After dark we can’t bear to leave and sit for an hour in a café on one of the main pedestrian walkways and watch the well-dressed Italians and not so well-dressed tourists amble by, happily chatting or walking their dachshunds. One day is not enough, but we will be back!
Taste Kaltern’s Award-Winning Wines
Shop for German Health Products at Sanct Bernhard
It’s time to start working our way north, but first we make an important stop at a wine region south of Bolzano called Kaltern named after a local lake. Our friends in Germany, Grit and Jens, love the wine here and have asked us to pick some up for them. We spend the night in another agriturismo lodging. This one is much nicer: surrounded by vineyards and beautiful mountain views. The owner recommends an agriturismo restaurant, La Lanterna, where we dine on local fare: rabbit and polenta for me and spinach dumplings in a sage sauce for Peter—plus salads and veggies. We are stuffed!
Wine tasting before lunch? Sure, why not? We walk into Kaltern’s tasting room the next morning, and a tall, jovial fellow welcomes us with a booming voice, “You must be Peggy and Peter!” Grit has called Ivo, placed her order, and told him we’d be stopping by. Of course, I’m dying to taste this sought-after wine, and it is phenomenal.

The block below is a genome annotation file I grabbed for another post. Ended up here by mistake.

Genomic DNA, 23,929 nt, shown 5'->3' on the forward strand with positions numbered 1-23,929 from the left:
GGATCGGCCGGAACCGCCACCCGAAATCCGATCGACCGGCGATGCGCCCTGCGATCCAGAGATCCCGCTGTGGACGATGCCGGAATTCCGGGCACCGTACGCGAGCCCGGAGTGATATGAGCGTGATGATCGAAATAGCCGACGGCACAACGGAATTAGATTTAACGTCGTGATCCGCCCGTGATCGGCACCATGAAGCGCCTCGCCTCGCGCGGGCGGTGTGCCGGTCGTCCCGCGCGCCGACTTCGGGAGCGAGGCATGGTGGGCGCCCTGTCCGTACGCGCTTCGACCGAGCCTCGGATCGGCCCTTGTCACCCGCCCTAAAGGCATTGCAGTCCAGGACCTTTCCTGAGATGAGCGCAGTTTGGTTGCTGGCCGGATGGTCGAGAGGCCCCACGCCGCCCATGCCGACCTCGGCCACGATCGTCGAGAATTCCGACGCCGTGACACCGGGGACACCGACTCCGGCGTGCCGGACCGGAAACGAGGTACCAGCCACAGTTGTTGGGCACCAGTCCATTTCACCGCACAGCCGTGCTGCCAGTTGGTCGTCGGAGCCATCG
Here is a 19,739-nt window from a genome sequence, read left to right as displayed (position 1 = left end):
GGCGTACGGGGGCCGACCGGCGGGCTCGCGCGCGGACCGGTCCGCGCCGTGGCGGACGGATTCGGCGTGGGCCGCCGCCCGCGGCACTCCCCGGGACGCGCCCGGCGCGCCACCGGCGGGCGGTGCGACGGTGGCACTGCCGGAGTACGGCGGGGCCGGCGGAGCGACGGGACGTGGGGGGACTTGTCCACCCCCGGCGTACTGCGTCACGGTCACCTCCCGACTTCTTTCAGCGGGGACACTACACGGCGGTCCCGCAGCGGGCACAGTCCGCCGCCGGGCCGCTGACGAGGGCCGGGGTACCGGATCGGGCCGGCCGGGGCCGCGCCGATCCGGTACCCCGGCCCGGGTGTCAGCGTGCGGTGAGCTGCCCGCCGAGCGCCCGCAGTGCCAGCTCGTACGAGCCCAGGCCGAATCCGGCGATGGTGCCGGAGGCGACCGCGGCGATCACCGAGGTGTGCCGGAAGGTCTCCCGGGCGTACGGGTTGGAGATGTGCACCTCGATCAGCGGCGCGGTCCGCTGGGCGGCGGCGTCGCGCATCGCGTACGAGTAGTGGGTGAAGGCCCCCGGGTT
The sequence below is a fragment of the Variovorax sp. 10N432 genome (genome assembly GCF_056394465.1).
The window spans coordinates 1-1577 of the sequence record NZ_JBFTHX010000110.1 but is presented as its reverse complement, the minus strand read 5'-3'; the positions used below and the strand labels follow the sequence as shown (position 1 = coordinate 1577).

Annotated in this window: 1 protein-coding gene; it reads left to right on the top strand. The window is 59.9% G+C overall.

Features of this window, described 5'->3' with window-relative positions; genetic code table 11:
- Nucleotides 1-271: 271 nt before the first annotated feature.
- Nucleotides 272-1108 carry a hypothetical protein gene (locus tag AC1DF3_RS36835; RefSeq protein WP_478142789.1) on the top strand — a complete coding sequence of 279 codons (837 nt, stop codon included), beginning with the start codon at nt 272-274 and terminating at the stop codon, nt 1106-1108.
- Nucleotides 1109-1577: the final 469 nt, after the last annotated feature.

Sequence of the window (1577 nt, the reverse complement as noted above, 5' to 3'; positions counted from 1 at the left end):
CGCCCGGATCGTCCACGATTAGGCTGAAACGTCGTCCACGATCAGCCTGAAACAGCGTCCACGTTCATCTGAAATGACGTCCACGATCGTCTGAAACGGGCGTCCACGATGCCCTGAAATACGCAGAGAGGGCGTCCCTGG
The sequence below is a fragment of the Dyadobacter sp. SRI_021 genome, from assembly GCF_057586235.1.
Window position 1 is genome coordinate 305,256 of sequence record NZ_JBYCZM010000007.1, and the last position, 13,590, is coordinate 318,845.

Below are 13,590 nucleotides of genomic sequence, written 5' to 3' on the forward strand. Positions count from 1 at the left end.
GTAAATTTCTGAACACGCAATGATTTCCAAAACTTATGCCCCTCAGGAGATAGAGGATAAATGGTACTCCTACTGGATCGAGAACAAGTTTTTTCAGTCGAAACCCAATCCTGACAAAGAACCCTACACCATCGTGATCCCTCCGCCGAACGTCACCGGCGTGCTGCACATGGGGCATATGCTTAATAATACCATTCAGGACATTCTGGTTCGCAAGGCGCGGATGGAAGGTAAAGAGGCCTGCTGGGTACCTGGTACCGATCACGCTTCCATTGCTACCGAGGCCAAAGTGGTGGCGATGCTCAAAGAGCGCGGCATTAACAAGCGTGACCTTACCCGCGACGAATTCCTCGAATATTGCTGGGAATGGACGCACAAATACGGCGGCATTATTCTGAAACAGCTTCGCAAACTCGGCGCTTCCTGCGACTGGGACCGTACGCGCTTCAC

Ivo tells me the wine region has perfect climate conditions: hot days and cold nights. I love the pinot noir, which is not typically my favorite, and Ivo says the grape grows well here since the breeze dries the vines even when it’s humid. A local grape called Sciava is the hallmark of the Kalterersee Classico Superiore, which won a Top 100 wine award out of 35,000 entries. At $16 per bottle, it’s worth it.
We hate to leave, but the Alps are waiting, and we have reservations in Germany that evening. After passing through more amazing scenery, we stay at Sanct Bernhard, a health-themed hotel with baths and wellness treatments. We don’t have time for therapies, unfortunately, but we do stop in their amazing retail store and buy all sorts of health-related products, way more than we should. I’ll never fit everything in my suitcase for the flight home!
Our last few nights we stay in a bungalow park in a small town in the Netherlands. Called Landal De Lommerbergen, it’s a vacation village with cute bungalows, an indoor swimming pool, restaurants, and lots of family activities. We stayed in parks like this when our kids were little, and I find myself remembering those precious moments when our kids were young and we were, too.
We visit nearby towns, including one where Peter, our sons, and I lived in 1997 during our experiment in ex-pat living. Seeing our old home, the candy store where we took the kids for a treat, and the tranquil park where I pushed my youngest in the stroller is bittersweet, years gone by like leaves in wind.
As we fly back across the ocean, I reflect on why travel matters so much to me. Life’s so busy that we forget who we are deep down. Travel helps us peel back the layers and get in touch with who we were, who we are, and who we want to be.
Want more? Read Part 1 and Part 2 of Peggy and Peter’s recent adventure in Europe.